Marc W. Kirschner
homepage:http://kirschner.med.harvard.edu/
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Description

Marc W. Kirschner, Ph.D. is founding chair of the Department of Systems Biology. He and John Gerhart are co-authors of Cells, Embryos, and Evolution (Blackwell, 1997) and their newly published book, The Plausibility of Life: Resolving Darwin¹s Dilemma (Yale University Press, 2005). Dr. Kirschner was elected Foreign Member of the Royal Society of London and as a Foreign Member of the Academia Europaea in 1999. He was the 2001 recipient of the William C. Rose Award, presented by the American Society for Biochemistry and Molecular Biology. Later that year, he received a 2001 International Award by the Gairdner Foundation of Toronto. He was awarded the Rabbi Shai Shacknai Lectureship Prize for 2003 at the Lautenberg Center for General and Tumor Immunology at The Hebrew University in Jerusalem. In December 2003, Kirschner received the E.B. Wilson Medal, the American Society of Cell Biology¹s highest scientific honor named for an early 20th century pioneer of American biology who advocated the chromosomal theory of inheritance, is awarded by scientific peers to those who have made significant and far-reaching contributions to cell biology over the course of a career. He received the Dickson Prize for Science from Carnegie Mellon University for his outstanding contributions to science in 2004. He is a member of the National Academy of Sciences and the American Academy of Arts and Sciences, and has served on the Advisory Committee to the Director of the National Institutes of Health and as President of the American Society for Cell Biology. Dr. Kirschner¹s laboratory investigates three broad, diverse areas: regulation of the cell cycle, the role of cytoskeleton in cell morphogenesis, and mechanisms of establishing the basic vertebrate body plan.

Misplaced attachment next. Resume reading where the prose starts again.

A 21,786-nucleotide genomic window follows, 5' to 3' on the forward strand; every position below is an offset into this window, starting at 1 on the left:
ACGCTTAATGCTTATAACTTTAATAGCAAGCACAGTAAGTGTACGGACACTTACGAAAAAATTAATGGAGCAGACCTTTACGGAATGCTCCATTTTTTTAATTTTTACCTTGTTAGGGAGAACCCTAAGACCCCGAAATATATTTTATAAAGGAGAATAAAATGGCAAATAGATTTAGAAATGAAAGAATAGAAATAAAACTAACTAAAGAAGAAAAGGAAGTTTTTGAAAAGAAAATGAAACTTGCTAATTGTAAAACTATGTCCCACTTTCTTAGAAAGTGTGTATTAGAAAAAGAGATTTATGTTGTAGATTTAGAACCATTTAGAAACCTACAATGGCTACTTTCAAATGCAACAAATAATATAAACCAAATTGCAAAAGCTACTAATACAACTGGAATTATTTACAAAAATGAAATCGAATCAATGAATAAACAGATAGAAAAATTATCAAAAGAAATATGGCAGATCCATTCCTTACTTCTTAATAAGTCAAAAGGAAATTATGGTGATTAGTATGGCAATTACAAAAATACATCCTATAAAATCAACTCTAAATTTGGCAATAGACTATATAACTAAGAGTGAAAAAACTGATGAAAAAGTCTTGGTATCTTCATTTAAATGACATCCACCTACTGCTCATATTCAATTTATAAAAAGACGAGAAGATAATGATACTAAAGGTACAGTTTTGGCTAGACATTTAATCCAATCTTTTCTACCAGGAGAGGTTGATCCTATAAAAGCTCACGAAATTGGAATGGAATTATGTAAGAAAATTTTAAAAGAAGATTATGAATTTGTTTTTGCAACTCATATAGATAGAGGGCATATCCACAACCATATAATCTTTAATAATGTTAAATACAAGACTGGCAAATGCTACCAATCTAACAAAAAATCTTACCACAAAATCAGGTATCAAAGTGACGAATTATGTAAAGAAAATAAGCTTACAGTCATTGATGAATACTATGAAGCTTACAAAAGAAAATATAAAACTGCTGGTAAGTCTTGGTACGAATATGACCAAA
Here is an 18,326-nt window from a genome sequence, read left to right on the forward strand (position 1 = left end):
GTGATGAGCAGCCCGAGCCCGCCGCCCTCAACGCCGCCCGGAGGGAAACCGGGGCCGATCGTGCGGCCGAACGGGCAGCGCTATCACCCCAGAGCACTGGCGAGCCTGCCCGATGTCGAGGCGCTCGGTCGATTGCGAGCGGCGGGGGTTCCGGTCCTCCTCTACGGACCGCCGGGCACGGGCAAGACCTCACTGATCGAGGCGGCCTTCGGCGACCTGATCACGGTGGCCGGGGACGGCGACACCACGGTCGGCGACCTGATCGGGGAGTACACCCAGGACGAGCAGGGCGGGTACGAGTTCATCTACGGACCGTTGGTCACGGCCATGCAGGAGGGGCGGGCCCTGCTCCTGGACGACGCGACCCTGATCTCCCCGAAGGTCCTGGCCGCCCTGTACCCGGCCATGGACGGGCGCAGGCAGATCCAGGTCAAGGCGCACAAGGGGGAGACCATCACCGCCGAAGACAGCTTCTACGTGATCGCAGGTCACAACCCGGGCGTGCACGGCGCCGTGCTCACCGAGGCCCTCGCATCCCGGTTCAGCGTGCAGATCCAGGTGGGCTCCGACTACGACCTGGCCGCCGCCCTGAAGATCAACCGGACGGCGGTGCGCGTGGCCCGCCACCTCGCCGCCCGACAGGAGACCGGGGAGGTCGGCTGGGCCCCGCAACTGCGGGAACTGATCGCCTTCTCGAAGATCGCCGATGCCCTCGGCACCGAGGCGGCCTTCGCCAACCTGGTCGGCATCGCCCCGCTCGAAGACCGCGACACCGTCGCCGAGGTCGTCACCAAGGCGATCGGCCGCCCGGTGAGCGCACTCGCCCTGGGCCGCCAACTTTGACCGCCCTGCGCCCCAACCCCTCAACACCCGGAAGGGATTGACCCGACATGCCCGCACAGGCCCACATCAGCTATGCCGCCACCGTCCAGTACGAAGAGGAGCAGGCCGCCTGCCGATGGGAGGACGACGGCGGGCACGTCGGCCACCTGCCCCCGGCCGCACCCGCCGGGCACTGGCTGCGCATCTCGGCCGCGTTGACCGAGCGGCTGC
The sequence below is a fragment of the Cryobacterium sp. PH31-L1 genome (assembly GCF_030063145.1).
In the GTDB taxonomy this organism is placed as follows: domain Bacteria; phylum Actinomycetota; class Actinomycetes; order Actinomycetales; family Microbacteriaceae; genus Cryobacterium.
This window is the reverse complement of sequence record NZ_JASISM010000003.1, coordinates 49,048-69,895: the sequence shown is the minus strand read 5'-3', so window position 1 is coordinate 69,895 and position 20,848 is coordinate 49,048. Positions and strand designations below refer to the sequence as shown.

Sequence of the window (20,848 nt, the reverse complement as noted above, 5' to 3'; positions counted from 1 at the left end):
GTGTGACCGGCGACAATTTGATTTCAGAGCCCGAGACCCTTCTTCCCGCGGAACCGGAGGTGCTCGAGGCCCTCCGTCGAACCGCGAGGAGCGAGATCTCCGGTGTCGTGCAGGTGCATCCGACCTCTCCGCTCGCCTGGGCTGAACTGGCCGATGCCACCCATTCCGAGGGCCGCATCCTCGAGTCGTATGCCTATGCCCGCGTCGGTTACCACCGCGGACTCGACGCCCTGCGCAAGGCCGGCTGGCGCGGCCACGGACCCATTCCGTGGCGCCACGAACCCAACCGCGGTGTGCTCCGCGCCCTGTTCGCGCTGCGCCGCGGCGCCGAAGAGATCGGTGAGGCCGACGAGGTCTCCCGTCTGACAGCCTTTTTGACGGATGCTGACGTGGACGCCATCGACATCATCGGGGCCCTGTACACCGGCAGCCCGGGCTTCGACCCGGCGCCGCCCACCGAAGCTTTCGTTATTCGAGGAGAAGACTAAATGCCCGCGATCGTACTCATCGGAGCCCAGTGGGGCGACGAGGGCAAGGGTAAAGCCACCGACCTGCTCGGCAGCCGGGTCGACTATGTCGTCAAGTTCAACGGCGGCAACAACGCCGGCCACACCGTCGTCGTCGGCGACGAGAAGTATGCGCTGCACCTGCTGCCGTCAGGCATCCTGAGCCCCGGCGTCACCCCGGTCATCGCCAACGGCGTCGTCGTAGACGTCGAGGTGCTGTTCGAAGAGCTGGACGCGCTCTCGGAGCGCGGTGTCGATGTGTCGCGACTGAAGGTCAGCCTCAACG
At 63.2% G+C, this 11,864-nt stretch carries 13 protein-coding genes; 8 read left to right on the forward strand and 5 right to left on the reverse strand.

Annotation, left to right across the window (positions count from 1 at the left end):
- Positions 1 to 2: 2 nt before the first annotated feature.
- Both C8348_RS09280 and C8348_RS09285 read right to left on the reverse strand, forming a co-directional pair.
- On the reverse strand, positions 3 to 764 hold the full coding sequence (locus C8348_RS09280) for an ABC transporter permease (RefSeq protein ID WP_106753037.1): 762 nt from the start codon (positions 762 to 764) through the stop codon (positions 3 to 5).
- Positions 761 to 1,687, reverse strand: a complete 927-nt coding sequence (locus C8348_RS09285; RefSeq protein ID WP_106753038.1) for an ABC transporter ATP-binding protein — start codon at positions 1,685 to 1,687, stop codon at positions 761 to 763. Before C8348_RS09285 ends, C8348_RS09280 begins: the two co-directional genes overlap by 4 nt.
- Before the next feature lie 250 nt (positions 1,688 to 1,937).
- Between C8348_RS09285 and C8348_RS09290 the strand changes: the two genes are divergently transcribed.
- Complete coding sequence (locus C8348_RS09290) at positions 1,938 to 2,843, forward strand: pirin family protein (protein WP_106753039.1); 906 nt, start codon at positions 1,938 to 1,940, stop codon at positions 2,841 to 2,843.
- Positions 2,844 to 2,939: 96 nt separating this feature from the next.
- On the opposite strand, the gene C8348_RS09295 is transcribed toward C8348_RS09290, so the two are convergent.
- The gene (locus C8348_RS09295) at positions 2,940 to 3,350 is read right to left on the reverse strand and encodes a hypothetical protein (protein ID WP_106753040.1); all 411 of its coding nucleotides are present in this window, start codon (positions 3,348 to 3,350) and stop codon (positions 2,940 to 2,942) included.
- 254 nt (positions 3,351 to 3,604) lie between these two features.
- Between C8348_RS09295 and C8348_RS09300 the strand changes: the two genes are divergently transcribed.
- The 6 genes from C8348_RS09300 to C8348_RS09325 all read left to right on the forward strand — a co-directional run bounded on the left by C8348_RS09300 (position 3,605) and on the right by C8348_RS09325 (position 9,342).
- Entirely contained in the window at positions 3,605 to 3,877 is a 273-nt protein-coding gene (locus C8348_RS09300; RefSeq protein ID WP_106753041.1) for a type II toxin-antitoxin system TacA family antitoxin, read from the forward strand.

In 1993, Dr. Kirschner arrived at Harvard Medical School from the University of California, San Francisco, where he had served on the faculty as Professor for fifteen years. Dr. Kirschner graduated from Northwestern University in 1966 and received his Ph.D. from the University of California, Berkeley in 1971. Following postdoctoral research at Berkeley and at the University of Oxford, he was appointed an Assistant Professor at Princeton University in 1972.


Lecture:

lecture
flag Academic Perspectives/Panel Discussion
as author at  MIT Industrial Liaison Program,
together with: Douglas Lauffenburger (moderator), James Cassatt, Leroy Hood, H. Steven Wiley, Huntington Willard, George Poste, Matthew P. Scott, Peter Sorger, David Botstein,
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